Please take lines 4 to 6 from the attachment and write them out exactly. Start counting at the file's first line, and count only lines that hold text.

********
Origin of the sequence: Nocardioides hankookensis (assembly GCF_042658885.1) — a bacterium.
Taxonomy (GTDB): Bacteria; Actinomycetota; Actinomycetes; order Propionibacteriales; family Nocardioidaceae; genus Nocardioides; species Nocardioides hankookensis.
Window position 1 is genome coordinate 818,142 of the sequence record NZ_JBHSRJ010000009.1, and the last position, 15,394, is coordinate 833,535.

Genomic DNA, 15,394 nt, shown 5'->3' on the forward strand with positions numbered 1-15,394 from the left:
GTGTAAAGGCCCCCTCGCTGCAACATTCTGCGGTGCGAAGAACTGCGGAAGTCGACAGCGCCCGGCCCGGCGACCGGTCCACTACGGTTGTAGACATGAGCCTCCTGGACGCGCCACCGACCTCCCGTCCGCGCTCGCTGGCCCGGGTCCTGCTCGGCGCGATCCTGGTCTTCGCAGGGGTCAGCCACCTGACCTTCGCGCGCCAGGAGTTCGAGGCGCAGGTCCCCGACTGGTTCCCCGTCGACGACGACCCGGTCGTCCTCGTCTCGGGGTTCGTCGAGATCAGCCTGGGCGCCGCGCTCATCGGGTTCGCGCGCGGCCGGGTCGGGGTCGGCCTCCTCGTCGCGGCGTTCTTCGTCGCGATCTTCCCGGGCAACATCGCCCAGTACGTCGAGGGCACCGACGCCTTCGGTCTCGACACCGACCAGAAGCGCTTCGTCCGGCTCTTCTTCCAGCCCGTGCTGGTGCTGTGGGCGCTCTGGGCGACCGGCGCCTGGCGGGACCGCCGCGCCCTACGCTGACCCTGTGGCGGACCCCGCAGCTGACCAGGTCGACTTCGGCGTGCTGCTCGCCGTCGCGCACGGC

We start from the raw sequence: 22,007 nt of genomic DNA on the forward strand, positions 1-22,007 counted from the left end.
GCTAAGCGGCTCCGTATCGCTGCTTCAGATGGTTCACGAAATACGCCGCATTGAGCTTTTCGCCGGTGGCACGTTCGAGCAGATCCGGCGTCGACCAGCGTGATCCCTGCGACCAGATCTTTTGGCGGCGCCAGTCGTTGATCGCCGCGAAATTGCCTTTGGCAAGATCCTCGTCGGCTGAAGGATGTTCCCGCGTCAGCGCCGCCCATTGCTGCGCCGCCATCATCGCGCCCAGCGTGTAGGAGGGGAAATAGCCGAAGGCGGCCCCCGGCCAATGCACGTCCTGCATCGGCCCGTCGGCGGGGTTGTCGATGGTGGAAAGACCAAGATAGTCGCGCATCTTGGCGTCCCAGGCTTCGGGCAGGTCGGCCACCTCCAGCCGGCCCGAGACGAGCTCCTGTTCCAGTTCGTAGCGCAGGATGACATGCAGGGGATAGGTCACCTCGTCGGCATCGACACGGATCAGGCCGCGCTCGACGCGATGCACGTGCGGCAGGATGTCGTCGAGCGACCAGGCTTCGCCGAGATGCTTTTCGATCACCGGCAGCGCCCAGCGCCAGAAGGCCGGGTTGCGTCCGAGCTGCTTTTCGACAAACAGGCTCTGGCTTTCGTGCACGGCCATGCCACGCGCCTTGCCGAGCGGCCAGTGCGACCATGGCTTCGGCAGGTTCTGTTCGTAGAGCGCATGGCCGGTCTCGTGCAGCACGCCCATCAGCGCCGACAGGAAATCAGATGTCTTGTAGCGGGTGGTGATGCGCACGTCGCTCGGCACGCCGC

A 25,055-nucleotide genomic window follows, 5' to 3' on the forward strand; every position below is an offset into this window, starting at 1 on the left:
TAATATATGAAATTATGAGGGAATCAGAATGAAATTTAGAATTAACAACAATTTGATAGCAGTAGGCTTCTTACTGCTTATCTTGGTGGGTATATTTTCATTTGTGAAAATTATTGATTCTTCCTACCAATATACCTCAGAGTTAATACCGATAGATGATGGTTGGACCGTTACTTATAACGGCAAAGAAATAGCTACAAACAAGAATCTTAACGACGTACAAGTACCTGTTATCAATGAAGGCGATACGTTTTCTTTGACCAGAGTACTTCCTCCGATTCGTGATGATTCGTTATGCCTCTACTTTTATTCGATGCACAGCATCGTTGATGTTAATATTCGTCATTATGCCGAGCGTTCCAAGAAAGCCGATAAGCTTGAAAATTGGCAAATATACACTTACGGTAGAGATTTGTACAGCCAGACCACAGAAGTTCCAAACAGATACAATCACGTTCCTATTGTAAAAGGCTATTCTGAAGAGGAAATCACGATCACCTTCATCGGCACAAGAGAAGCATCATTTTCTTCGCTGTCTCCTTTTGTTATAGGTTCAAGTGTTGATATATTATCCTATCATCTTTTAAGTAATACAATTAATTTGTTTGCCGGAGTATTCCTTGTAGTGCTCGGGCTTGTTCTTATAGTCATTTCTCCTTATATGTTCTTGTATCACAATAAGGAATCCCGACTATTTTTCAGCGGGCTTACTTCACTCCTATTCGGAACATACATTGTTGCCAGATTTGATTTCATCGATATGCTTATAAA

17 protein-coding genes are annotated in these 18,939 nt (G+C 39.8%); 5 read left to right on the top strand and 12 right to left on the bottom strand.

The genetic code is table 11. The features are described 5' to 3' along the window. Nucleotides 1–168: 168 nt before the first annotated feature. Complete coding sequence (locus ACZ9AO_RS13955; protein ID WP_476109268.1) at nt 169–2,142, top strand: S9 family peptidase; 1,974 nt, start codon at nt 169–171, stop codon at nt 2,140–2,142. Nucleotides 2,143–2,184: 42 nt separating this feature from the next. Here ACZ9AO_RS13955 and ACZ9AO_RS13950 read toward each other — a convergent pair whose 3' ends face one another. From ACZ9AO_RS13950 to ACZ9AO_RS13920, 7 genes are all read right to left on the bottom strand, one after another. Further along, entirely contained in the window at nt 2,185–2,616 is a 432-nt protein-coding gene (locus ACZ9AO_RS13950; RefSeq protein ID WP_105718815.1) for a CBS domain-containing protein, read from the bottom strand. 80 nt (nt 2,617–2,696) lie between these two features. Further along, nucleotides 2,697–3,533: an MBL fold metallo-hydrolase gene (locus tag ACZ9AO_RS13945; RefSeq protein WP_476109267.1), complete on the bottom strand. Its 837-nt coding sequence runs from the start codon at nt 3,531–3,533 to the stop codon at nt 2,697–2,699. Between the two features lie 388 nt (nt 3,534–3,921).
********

Genomic DNA, 15,394 nt, shown 5'->3' on the forward strand with positions numbered 1-15,394 from the left:
GTGTAAAGGCCCCCTCGCTGCAACATTCTGCGGTGCGAAGAACTGCGGAAGTCGACAGCGCCCGGCCCGGCGACCGGTCCACTACGGTTGTAGACATGAGCCTCCTGGACGCGCCACCGACCTCCCGTCCGCGCTCGCTGGCCCGGGTCCTGCTCGGCGCGATCCTGGTCTTCGCAGGGGTCAGCCACCTGACCTTCGCGCGCCAGGAGTTCGAGGCGCAGGTCCCCGACTGGTTCCCCGTCGACGACGACCCGGTCGTCCTCGTCTCGGGGTTCGTCGAGATCAGCCTGGGCGCCGCGCTCATCGGGTTCGCGCGCGGCCGGGTCGGGGTCGGCCTCCTCGTCGCGGCGTTCTTCGTCGCGATCTTCCCGGGCAACATCGCCCAGTACGTCGAGGGCACCGACGCCTTCGGTCTCGACACCGACCAGAAGCGCTTCGTCCGGCTCTTCTTCCAGCCCGTGCTGGTGCTGTGGGCGCTCTGGGCGACCGGCGCCTGGCGGGACCGCCGCGCCCTACGCTGACCCTGTGGCGGACCCCGCAGCTGACCAGGTCGACTTCGGCGTGCTGCTCGCCGTCGCGCACGGC

We start from the raw sequence: 22,007 nt of genomic DNA on the forward strand, positions 1-22,007 counted from the left end.